Shannon: So we look for genuine interest in our topic and some experience, some exposure to it in some way like maybe having taken a course, maybe having attended an event. There aren’t a million privacy and security classes out there just yet. I mean, I think it’s coming. Certainly when I was in law school, there weren’t any. It was maybe like a line or two in my IP class. [LAUGH] But now, what I look for is someone who’s really genuinely interested in privacy and security. And I always like it when someone’s like, oh, I’ve read this article in The New York Times. Kashmir Hill is a commentator on tech and privacy and I thought it was interesting that there are privacy issues in the metaverse, just some genuine interest. Drafting skills for sure are important to us where we do a lot of written work product, more so than like a maybe someone in the corporate or M&A team. But, I look for curiosity, people who are really curious about privacy and security.

Dena:That’s great. And I mean, at Harvard there’s various things that you can do to start to understand this area and develop an interest in it. And we have a cyber-law clinic. That is a fabulous opportunity for students. I actually taught there for several years. So I’m telling it for the students as a way or just at the Berkman Center for Internet and Society to go to events and get involved because those might be the kinds of things that they can speak to about in an interview that they might be able to put on a resume that might pique your interest and so their own developing interest in the field.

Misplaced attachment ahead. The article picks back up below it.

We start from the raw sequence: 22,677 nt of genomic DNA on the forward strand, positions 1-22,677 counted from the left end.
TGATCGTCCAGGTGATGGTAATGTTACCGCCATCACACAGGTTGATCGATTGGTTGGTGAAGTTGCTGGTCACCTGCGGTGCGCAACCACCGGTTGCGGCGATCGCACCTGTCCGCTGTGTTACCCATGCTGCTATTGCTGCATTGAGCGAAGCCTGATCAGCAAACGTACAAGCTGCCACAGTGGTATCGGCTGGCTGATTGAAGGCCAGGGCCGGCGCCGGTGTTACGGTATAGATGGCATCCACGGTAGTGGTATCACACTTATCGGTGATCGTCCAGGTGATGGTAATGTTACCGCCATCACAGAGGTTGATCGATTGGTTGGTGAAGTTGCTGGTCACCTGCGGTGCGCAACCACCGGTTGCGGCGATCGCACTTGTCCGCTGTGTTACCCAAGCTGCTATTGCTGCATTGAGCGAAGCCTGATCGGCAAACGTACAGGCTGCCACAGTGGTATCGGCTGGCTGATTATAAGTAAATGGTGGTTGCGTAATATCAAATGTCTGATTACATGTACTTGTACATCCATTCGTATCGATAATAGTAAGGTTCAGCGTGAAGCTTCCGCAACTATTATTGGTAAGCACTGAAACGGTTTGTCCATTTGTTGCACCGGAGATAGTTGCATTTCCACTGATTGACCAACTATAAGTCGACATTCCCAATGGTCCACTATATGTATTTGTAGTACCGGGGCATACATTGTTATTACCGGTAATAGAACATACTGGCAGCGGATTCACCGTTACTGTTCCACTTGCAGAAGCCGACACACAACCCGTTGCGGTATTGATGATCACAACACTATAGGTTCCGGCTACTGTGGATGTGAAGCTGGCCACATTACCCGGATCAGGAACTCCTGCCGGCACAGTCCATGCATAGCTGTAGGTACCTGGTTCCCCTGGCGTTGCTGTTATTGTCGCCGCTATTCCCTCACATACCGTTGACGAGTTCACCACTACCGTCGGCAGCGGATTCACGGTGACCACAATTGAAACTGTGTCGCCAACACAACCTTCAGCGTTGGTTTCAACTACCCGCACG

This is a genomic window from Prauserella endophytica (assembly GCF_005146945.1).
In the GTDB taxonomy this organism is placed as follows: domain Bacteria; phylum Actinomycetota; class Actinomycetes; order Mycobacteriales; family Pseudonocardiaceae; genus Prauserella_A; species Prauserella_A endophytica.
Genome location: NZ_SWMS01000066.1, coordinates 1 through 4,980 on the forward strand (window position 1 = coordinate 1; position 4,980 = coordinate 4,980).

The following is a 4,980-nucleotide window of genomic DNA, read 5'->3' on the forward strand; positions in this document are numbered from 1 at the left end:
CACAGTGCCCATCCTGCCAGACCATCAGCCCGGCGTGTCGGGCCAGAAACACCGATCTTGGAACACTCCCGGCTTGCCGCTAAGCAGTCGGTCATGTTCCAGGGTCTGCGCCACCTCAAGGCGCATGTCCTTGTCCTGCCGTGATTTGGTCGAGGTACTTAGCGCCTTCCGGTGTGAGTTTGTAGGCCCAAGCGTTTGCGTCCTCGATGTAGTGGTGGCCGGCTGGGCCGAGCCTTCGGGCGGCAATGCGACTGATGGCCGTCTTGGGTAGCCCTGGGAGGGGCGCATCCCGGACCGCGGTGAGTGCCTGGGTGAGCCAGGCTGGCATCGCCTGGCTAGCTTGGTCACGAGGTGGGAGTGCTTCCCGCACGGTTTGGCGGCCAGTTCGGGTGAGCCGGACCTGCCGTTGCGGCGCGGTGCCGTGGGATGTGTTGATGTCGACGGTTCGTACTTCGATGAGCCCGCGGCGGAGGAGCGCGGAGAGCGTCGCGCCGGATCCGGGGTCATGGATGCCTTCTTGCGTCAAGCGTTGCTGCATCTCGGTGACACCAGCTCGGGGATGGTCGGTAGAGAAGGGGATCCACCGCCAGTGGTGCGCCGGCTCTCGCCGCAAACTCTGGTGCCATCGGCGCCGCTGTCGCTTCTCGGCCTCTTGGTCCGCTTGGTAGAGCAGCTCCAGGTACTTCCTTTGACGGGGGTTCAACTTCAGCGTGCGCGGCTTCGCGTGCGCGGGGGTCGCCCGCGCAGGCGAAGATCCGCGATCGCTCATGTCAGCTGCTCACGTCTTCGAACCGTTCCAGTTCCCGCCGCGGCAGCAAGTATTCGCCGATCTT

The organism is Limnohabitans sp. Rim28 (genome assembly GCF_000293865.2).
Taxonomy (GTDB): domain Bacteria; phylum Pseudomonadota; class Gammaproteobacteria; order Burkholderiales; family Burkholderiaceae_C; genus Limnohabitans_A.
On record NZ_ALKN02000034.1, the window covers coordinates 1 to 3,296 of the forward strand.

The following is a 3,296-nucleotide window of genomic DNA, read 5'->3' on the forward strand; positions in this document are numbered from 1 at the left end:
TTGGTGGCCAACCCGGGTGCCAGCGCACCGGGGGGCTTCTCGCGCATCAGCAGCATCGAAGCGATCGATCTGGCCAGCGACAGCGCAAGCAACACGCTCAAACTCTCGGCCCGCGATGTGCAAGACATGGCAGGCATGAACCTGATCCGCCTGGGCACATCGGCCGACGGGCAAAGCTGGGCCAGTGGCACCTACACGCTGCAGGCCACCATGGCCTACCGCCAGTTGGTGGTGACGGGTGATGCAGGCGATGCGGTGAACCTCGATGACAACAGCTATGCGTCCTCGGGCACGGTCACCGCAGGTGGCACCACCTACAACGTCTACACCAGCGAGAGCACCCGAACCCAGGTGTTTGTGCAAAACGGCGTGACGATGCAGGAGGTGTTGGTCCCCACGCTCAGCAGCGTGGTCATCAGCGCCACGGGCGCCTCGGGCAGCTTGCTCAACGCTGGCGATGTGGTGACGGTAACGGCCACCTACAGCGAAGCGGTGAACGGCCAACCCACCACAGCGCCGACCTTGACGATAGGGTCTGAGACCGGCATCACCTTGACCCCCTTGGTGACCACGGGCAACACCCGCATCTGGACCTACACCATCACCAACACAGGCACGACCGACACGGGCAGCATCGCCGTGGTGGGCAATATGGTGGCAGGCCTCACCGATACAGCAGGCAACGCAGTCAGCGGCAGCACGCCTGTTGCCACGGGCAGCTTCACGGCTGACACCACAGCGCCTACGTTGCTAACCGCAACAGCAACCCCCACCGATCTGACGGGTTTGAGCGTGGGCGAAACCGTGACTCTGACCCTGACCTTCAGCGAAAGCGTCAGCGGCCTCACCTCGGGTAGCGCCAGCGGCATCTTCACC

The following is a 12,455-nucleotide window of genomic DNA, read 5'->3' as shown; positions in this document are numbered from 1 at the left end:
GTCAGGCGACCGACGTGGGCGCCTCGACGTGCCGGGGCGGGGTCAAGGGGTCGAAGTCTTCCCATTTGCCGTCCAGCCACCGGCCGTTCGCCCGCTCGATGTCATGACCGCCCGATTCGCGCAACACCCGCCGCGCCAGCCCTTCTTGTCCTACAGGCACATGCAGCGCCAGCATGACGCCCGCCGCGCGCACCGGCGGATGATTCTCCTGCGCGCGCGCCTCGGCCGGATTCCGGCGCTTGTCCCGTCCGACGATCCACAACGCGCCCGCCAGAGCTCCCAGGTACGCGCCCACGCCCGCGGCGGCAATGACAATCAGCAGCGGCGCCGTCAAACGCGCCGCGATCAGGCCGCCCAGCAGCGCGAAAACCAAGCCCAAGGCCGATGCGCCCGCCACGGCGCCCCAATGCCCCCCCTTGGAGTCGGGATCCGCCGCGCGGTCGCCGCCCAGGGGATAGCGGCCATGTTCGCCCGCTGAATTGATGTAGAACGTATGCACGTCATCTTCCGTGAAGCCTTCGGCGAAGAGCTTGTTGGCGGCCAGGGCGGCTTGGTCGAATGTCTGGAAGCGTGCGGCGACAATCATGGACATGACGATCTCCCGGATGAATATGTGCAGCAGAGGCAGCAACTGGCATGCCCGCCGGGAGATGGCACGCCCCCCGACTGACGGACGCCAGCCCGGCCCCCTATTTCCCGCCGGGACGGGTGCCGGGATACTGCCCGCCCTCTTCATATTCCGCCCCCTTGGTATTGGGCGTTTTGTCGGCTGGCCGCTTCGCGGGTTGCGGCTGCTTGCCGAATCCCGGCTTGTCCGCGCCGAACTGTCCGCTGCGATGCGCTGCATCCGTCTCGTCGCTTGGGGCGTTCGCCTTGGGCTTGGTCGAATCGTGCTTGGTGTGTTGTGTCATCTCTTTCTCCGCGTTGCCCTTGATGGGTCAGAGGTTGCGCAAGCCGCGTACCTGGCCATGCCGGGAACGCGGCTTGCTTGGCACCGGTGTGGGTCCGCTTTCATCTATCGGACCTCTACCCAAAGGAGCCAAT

Shanon: Yeah, absolutely. Taking a class like that would be something that I’d be sort of laser focused on in a resume, cuz I know there aren’t tons of opportunities, but the extent to which someone has sought it out or really listened or taken an interest in it, that’s what we look, it’s one of the things that we look for.

Dena: So I guess the last question I have for you and you’ve given so much great advice already, but you have any other pieces of advice that you’d like to give to students or young alumni who might be interested in this area of practice beyond what you probably told us, I guess?